Going Clear? Maybe Green Isn’t Enough for Businesses


Have you ever bought a product on impulse because of some vague claim like “green,” “natural” or “earth-friendly,” brought it home and found it’s not green at all? Not all companies are trying to deceive us, but with the lack of a unified standard for green labeling, it’s all too easy for consumers to be confused.

Of course, some companies like it that way, because it means they can get a piece of the green market without putting forth any real effort. That’s why, according to a Brandweek editorial by Andrew Benett and Greg Welch, businesses that want to be trusted by consumers need to think beyond green.

“In sum, green can mean virtually anything,” write Benett and Welch. “And that suggests it will eventually mean absolutely nothing. What today’s more mindful, savvier and more demanding consumers are seeking are brand partners that have evolved beyond green to something else: clear.”

It’s all about transparency – something the business world could use a lot more of. The “clear brands of tomorrow” won’t have mission statements packed with ambiguous language about improving people’s lives, they’ll outline specific actions and goals and invite consumers to track their progress.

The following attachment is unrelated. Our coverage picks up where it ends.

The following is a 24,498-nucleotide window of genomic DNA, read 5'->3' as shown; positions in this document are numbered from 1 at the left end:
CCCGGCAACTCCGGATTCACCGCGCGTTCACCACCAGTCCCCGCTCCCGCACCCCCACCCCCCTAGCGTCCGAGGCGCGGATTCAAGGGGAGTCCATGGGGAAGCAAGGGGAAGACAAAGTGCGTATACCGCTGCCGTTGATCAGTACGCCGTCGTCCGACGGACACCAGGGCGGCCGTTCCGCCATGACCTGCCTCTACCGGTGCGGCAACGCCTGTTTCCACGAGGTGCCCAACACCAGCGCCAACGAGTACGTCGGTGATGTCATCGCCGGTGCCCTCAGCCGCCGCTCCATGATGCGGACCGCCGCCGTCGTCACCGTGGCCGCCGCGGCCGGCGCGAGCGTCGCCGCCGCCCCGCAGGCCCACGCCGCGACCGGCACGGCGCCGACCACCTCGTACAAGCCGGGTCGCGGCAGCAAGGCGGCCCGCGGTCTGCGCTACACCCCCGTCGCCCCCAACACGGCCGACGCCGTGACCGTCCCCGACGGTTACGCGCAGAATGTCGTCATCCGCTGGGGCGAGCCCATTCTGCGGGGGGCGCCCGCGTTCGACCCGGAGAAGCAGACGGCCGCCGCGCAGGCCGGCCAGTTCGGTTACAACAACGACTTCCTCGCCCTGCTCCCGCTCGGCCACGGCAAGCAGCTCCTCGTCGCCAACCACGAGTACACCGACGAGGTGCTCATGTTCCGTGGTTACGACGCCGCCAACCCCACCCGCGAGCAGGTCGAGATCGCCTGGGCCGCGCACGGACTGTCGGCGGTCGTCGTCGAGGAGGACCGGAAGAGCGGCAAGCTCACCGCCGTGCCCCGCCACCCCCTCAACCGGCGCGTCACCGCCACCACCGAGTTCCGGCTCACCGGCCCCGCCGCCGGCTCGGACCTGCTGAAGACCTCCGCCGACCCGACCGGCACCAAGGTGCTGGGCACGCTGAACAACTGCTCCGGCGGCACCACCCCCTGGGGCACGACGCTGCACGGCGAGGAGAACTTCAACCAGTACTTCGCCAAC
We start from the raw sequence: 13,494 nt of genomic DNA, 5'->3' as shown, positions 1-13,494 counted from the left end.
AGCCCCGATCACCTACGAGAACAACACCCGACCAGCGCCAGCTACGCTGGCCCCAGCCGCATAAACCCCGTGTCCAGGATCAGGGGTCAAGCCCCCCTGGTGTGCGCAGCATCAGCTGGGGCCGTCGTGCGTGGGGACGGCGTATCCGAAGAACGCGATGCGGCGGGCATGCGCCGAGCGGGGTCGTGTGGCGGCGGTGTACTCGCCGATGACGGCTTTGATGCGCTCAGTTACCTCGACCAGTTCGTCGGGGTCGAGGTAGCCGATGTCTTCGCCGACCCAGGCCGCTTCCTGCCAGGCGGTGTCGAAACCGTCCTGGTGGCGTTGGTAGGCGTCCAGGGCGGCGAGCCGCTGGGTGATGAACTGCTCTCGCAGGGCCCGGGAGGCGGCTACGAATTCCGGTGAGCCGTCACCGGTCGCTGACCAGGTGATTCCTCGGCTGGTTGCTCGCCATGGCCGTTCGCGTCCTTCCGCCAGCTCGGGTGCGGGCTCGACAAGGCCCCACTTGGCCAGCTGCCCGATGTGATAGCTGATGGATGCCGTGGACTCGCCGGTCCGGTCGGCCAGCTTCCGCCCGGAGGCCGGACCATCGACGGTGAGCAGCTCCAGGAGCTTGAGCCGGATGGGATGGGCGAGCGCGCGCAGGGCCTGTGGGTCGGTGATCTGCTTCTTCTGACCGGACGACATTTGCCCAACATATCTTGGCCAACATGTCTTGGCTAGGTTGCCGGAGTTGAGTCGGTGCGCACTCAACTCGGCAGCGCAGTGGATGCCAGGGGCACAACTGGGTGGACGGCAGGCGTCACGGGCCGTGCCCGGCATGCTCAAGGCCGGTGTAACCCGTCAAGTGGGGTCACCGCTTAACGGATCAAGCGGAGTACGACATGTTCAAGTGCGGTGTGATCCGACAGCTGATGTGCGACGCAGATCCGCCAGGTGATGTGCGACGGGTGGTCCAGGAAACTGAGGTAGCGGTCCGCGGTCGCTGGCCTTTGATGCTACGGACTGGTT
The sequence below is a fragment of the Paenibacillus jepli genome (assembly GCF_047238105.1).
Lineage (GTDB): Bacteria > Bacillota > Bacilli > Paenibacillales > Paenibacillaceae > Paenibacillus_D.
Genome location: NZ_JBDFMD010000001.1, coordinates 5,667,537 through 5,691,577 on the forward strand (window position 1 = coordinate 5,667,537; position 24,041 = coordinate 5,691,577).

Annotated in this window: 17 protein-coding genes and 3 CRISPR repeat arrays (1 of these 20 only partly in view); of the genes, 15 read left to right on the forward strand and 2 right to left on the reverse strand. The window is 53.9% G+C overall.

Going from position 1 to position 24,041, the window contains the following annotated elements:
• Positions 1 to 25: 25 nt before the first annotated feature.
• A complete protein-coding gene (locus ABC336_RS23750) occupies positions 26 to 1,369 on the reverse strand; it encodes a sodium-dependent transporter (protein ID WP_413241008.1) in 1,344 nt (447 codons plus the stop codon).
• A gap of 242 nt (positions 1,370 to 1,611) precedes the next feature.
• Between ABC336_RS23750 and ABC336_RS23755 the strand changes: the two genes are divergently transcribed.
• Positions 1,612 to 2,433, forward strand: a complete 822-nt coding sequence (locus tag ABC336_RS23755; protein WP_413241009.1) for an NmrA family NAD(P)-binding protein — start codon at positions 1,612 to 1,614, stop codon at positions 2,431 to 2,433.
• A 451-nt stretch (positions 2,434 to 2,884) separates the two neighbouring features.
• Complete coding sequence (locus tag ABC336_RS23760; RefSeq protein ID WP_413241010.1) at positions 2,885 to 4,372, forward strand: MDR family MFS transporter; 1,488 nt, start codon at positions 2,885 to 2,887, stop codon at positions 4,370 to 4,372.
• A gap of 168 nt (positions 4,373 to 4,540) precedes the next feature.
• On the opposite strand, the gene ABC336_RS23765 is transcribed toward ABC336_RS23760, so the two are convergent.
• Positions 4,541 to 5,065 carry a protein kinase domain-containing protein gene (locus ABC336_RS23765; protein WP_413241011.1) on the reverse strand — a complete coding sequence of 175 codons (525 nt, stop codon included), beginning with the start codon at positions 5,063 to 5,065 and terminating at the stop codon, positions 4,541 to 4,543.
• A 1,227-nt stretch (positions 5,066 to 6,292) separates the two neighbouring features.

But that’s just the beginning of “going clear”, say Benett and Welch. “Consumers are no longer willing to let businesses exist simply for the purpose of making money; they want them to contribute to the greater good.”

Open lines of communication between company leaders and the public are vital, but most of all, what businesses will need to do is prove that they care by raising the bar. For example, XYZ Beauty Co. can’t cut parabens from its products and be content with that lone action – they’ll need to continuously strive for the next improvement and find ways that they can take sustainability even further.

Perhaps we’re a long way away from green business, let alone clear business, being the norm, but it’s important to aim for a world where companies are truly held accountable for their social and environmental impact.

Image: Neubie/Flickr

Stephanie Rogers

Stephanie Rogers currently resides in North Carolina where she covers a variety of green topics, from sustainability to food.